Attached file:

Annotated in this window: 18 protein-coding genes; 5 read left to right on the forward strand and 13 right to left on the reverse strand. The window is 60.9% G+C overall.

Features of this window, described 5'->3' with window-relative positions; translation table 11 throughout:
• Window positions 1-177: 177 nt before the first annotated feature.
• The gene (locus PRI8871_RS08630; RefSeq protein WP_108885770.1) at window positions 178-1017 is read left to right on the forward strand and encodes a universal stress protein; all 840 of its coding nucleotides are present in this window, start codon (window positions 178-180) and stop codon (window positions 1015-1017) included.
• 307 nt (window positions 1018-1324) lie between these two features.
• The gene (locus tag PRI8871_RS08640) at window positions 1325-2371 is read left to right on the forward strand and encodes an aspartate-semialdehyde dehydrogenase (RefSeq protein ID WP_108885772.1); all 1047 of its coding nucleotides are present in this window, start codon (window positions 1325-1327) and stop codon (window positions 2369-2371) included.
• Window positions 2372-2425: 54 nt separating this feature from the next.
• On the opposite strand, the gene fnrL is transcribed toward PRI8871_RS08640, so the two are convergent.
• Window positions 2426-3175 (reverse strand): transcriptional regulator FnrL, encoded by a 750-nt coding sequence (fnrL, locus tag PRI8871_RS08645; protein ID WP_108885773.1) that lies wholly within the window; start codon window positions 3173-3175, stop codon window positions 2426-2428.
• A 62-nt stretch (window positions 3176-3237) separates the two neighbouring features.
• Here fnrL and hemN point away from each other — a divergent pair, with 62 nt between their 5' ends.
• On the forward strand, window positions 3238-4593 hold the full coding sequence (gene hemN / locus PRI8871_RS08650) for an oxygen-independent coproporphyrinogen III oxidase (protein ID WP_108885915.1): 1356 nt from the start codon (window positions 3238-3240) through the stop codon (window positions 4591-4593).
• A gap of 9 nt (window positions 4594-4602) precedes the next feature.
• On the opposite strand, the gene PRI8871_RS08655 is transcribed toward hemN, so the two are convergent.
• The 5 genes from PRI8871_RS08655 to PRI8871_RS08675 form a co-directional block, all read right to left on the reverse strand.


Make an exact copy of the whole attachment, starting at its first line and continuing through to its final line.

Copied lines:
Annotated in this window: 18 protein-coding genes; 5 read left to right on the forward strand and 13 right to left on the reverse strand. The window is 60.9% G+C overall.

Features of this window, described 5'->3' with window-relative positions; translation table 11 throughout:
• Window positions 1-177: 177 nt before the first annotated feature.
• The gene (locus PRI8871_RS08630; RefSeq protein WP_108885770.1) at window positions 178-1017 is read left to right on the forward strand and encodes a universal stress protein; all 840 of its coding nucleotides are present in this window, start codon (window positions 178-180) and stop codon (window positions 1015-1017) included.
• 307 nt (window positions 1018-1324) lie between these two features.
• The gene (locus tag PRI8871_RS08640) at window positions 1325-2371 is read left to right on the forward strand and encodes an aspartate-semialdehyde dehydrogenase (RefSeq protein ID WP_108885772.1); all 1047 of its coding nucleotides are present in this window, start codon (window positions 1325-1327) and stop codon (window positions 2369-2371) included.
• Window positions 2372-2425: 54 nt separating this feature from the next.
• On the opposite strand, the gene fnrL is transcribed toward PRI8871_RS08640, so the two are convergent.
• Window positions 2426-3175 (reverse strand): transcriptional regulator FnrL, encoded by a 750-nt coding sequence (fnrL, locus tag PRI8871_RS08645; protein ID WP_108885773.1) that lies wholly within the window; start codon window positions 3173-3175, stop codon window positions 2426-2428.
• A 62-nt stretch (window positions 3176-3237) separates the two neighbouring features.
• Here fnrL and hemN point away from each other — a divergent pair, with 62 nt between their 5' ends.
• On the forward strand, window positions 3238-4593 hold the full coding sequence (gene hemN / locus PRI8871_RS08650) for an oxygen-independent coproporphyrinogen III oxidase (protein ID WP_108885915.1): 1356 nt from the start codon (window positions 3238-3240) through the stop codon (window positions 4591-4593).
• A gap of 9 nt (window positions 4594-4602) precedes the next feature.
• On the opposite strand, the gene PRI8871_RS08655 is transcribed toward hemN, so the two are convergent.
• The 5 genes from PRI8871_RS08655 to PRI8871_RS08675 form a co-directional block, all read right to left on the reverse strand.